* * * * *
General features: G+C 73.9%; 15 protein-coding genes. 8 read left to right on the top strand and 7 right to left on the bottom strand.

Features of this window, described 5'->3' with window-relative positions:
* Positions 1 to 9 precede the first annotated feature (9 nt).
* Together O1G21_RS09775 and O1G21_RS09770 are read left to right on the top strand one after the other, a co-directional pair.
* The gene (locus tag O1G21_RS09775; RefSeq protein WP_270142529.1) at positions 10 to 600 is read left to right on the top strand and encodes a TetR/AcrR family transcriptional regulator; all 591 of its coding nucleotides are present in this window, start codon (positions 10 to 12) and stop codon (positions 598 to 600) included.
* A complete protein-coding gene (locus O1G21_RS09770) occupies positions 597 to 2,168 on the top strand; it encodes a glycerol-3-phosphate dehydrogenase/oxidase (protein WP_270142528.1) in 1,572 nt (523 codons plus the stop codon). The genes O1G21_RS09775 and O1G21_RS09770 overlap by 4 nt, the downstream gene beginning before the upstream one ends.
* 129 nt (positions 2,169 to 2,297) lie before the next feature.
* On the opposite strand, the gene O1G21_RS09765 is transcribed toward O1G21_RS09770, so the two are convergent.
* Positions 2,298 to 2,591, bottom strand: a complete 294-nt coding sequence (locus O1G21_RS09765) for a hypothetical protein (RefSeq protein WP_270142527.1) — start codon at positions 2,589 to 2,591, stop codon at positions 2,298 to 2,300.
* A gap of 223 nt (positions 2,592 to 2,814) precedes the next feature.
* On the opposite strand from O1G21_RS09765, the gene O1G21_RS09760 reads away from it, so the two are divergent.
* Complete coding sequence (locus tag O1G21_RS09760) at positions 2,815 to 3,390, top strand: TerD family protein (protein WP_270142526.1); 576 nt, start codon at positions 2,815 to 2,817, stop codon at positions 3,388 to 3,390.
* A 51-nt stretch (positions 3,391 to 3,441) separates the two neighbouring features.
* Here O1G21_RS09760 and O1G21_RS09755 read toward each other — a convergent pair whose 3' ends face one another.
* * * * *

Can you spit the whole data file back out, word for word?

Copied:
General features: G+C 73.9%; 15 protein-coding genes. 8 read left to right on the top strand and 7 right to left on the bottom strand.

Features of this window, described 5'->3' with window-relative positions:
* Positions 1 to 9 precede the first annotated feature (9 nt).
* Together O1G21_RS09775 and O1G21_RS09770 are read left to right on the top strand one after the other, a co-directional pair.
* The gene (locus tag O1G21_RS09775; RefSeq protein WP_270142529.1) at positions 10 to 600 is read left to right on the top strand and encodes a TetR/AcrR family transcriptional regulator; all 591 of its coding nucleotides are present in this window, start codon (positions 10 to 12) and stop codon (positions 598 to 600) included.
* A complete protein-coding gene (locus O1G21_RS09770) occupies positions 597 to 2,168 on the top strand; it encodes a glycerol-3-phosphate dehydrogenase/oxidase (protein WP_270142528.1) in 1,572 nt (523 codons plus the stop codon). The genes O1G21_RS09775 and O1G21_RS09770 overlap by 4 nt, the downstream gene beginning before the upstream one ends.
* 129 nt (positions 2,169 to 2,297) lie before the next feature.
* On the opposite strand, the gene O1G21_RS09765 is transcribed toward O1G21_RS09770, so the two are convergent.
* Positions 2,298 to 2,591, bottom strand: a complete 294-nt coding sequence (locus O1G21_RS09765) for a hypothetical protein (RefSeq protein WP_270142527.1) — start codon at positions 2,589 to 2,591, stop codon at positions 2,298 to 2,300.
* A gap of 223 nt (positions 2,592 to 2,814) precedes the next feature.
* On the opposite strand from O1G21_RS09765, the gene O1G21_RS09760 reads away from it, so the two are divergent.
* Complete coding sequence (locus tag O1G21_RS09760) at positions 2,815 to 3,390, top strand: TerD family protein (protein WP_270142526.1); 576 nt, start codon at positions 2,815 to 2,817, stop codon at positions 3,388 to 3,390.
* A 51-nt stretch (positions 3,391 to 3,441) separates the two neighbouring features.
* Here O1G21_RS09760 and O1G21_RS09755 read toward each other — a convergent pair whose 3' ends face one another.